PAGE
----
Nonselective β blockers (NSBBs) reduce portal pressure and the risk for variceal hemorrhage in patients with cirrhosis.
However, development of spontaneous bacterial peritonitis (SBP) in these patients could preclude treatment with NSBBs because of their effects on the circulatory reserve.
Dr Thomas Reiberger and colleagus from Austria investigated the effects of NSBBs in patients with cirrhosis and ascites with and without SBP.
The team performed a retrospective analysis of data from 607 consecutive patients with cirrhosis who had their first paracentesis at the Medical University of Vienna from 2006 through 2011.
Cox models were calculated to investigate the effect of NSBBs on transplant-free survival time and adjusted for Child-Pugh stage and presence of varices.
The team found that NSBBs increased transplant-free survival in patients without SBP, and reduced days of nonelective hospitalization.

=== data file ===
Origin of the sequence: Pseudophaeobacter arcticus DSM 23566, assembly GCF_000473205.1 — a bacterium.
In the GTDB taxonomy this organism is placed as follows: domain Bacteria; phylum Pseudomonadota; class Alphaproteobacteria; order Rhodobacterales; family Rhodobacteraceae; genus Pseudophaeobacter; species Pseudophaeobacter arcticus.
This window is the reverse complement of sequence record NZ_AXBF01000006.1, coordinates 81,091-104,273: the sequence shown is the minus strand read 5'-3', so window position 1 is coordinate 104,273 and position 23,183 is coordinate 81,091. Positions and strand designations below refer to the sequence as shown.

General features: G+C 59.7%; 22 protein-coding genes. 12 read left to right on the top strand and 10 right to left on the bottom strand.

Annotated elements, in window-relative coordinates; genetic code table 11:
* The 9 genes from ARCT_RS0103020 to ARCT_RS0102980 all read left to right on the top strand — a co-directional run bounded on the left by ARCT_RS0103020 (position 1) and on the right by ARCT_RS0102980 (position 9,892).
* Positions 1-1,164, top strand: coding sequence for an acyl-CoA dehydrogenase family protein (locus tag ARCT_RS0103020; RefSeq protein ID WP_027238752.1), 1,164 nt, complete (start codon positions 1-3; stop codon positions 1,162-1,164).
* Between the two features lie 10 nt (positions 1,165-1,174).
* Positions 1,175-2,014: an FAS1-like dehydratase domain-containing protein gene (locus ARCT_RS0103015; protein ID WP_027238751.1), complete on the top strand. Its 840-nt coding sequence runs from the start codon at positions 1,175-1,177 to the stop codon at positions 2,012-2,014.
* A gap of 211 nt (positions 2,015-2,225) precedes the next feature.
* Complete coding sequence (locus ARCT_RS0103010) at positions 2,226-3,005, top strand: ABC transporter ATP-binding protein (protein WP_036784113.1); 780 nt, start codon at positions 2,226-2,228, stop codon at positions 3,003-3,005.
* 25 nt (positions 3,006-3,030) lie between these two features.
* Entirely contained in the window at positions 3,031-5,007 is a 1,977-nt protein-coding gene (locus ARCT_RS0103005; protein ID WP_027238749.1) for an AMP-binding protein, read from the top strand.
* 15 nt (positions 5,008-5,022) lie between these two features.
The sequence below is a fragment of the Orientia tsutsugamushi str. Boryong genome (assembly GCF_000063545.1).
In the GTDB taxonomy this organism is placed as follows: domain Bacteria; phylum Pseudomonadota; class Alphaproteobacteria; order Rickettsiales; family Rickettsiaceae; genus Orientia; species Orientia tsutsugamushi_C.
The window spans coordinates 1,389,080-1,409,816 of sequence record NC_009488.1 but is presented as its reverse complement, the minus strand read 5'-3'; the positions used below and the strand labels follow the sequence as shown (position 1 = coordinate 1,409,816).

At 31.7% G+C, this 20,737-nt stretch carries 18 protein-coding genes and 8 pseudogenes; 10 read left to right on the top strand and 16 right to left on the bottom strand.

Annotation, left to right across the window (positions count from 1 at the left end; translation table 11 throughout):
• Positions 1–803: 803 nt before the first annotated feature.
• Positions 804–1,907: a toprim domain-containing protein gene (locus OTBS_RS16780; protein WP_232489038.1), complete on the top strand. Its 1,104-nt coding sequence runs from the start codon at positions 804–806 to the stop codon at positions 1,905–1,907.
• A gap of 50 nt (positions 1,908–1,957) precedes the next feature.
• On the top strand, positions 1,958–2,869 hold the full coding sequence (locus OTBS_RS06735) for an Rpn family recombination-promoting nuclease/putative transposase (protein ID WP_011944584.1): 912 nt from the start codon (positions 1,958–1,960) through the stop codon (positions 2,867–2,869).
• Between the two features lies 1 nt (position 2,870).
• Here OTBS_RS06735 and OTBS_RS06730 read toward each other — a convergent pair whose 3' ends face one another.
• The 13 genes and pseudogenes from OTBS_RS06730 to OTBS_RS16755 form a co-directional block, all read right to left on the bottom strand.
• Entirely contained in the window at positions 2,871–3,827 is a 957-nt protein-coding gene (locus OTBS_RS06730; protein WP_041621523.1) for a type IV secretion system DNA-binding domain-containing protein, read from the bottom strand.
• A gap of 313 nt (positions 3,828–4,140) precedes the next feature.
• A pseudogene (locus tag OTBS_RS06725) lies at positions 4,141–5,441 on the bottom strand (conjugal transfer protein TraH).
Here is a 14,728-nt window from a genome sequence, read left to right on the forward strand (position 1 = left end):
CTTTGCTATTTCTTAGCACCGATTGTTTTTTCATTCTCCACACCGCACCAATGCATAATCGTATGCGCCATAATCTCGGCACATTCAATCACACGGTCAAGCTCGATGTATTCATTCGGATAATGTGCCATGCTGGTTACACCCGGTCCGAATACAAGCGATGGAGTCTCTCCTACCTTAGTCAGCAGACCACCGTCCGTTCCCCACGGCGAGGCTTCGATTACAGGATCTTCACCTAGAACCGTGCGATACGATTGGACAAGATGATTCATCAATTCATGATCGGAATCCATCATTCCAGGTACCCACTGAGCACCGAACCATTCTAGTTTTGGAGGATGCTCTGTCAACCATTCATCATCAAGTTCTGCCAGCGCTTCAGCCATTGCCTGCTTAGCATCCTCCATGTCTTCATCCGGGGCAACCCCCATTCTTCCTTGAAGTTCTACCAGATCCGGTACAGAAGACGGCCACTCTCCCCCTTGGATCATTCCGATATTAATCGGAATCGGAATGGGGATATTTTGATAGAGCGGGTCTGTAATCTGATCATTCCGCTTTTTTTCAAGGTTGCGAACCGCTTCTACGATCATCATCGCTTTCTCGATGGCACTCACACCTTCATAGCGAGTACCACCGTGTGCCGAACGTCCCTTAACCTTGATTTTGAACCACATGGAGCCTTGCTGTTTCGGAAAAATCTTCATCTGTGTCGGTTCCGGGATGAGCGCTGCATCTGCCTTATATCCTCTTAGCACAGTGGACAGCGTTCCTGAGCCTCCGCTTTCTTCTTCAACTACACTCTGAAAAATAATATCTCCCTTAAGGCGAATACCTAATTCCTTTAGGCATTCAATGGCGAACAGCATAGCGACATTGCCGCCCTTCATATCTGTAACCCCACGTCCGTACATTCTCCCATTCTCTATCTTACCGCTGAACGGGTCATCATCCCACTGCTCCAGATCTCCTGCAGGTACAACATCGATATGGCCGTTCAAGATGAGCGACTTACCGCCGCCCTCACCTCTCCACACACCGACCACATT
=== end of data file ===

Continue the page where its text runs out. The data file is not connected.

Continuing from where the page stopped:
The researchers found that NSBBs had only moderate effects on systemic hemodynamics at patients' first paracentesis.
However, at the first diagnosis of SBP, the proportion of hemodynamically compromised patients with systolic arterial pressure <100 mm Hg was higher among those who received NSBBs, as was the proportion of patients with arterial pressure <82 mm Hg.
Among patients with SBP, NSBBs reduced transplant-free survival, and increased days of nonelective hospitalization.
The team observed a higher proportion of patients on NSBBs had hepatorenal syndrome, and grade C acute kidney injury.
Dr Reiberger's team concludes, "Among patients with cirrhosis and SBP, NSBBs increase the proportion who are hemodynamically compromised, time of hospitalization, and risks for hepatorenal syndrome and acute kidney injury."
"They also reduce transplant-free survival."
"Patients with cirrhosis and SBP should not receive NSBBs."